By Tom Ehrich
My wish for you in the new year: travel light.
I can attest to the benefits. When we moved to New York City in 2007, we left behind two-thirds of our possessions. As we prepare to move to a rural home in Upstate, we will dispose of another 50%.
I cannot think of a former possession that I wish was still at hand. Sure, it would be aesthetically pleasing to have a wall of books in our new home. But at the hassle of packing 3,000 books and just for decoration? I don't think so.
Traveling light is more than dispensing with stuff. It also means letting go of some memories, some expectations, some wounds. Disappointments are created by comparisons to what we expected.
Yes, we need to learn from our history, but we also need to let it go. We need fresh ideas, fresh experiences, fresh dreams. Now that I have reached the stage of life when possible memories outnumber possible new experiences, I cast my lot with the new.
Traveling light means letting go of people, too. Not literally consigning them to outer darkness, of course, but letting go of the need to have a broad and consistent circle of friendships accumulated over the years. I am grateful that a few friends from years past are still in my life. But my hope for tomorrow's community lies in new people I will meet and new activities I will undertake. I hope they have room for me.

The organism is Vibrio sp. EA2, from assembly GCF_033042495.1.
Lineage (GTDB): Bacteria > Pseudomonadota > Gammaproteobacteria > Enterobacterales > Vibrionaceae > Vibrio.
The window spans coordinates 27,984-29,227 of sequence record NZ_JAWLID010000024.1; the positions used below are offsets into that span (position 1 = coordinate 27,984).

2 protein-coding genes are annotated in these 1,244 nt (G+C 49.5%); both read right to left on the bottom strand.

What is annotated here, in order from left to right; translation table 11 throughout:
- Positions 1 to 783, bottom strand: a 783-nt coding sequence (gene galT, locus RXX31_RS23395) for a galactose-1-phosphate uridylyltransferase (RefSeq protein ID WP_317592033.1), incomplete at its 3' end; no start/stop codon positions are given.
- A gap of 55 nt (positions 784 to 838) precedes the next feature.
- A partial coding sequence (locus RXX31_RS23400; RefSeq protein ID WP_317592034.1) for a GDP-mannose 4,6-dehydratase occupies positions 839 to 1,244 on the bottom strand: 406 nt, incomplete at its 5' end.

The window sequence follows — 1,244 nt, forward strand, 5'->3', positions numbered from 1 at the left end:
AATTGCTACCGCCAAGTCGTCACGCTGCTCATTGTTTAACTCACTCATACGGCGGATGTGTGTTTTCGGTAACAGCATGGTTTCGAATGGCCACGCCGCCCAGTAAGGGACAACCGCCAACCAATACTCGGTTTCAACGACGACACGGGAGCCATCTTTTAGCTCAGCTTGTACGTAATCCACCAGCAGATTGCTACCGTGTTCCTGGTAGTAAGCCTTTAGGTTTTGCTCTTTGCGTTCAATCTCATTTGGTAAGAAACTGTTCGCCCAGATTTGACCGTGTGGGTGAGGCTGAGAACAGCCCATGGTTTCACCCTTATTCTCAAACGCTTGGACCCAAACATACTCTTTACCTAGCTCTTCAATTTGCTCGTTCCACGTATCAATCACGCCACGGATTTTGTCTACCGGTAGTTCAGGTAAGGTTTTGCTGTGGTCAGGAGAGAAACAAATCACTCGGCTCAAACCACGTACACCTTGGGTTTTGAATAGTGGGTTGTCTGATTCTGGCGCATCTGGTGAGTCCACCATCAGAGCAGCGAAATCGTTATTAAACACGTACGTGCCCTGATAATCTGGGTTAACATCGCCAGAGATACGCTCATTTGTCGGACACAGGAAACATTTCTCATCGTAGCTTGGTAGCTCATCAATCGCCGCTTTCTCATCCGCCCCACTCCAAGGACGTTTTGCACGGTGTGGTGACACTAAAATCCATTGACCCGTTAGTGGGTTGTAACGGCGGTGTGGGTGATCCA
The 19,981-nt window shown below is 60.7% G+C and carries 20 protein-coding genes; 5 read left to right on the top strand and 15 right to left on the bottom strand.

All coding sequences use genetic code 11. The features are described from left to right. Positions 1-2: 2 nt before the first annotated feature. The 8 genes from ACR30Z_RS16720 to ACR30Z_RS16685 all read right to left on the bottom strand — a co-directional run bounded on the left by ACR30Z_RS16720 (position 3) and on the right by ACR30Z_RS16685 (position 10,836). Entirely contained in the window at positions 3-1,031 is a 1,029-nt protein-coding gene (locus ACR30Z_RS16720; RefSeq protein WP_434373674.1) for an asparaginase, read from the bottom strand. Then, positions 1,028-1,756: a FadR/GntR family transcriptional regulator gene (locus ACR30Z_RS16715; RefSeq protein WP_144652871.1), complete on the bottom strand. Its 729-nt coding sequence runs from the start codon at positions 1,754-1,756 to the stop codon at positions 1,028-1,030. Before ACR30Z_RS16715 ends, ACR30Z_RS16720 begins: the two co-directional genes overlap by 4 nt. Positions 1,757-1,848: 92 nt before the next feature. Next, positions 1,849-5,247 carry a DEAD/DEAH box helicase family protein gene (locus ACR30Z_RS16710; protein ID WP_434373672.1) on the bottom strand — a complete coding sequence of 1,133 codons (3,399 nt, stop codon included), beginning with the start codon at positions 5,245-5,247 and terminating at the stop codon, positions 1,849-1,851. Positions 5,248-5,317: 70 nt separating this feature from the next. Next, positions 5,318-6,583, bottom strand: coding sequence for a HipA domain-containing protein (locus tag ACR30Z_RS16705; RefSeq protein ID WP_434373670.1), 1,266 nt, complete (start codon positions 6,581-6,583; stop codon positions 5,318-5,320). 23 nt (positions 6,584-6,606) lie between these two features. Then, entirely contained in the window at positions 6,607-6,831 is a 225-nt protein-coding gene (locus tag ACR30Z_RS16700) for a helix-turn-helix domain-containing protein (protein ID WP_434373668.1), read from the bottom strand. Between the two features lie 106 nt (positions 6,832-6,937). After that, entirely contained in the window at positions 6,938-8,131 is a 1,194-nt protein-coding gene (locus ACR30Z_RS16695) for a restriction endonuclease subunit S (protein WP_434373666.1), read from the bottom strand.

For a writer, traveling light means leaving behind what I know how to do and finding the new voice, the new style, the new insight. I think the same must be true for the teacher, the lawyer, the parent. We need fresh engagement with the material of life. We need to resist those who would freeze us in a persona or output or style that they find appealing.
Traveling light means allowing other people to change. They, too, are waking up fresh each morning -- or they could be fresh if the world around them were more devoted to freedom than to control. The ways we imprison other people in yesterday's "clothing" are inhuman.
If you doubt the value of traveling light, look at the terrible divisions over religion that are imperiling civilization itself. Look at how bigotry is destroying our common life. Look at battles over change that turn out to be little more than defense of inherited privilege and ignorance.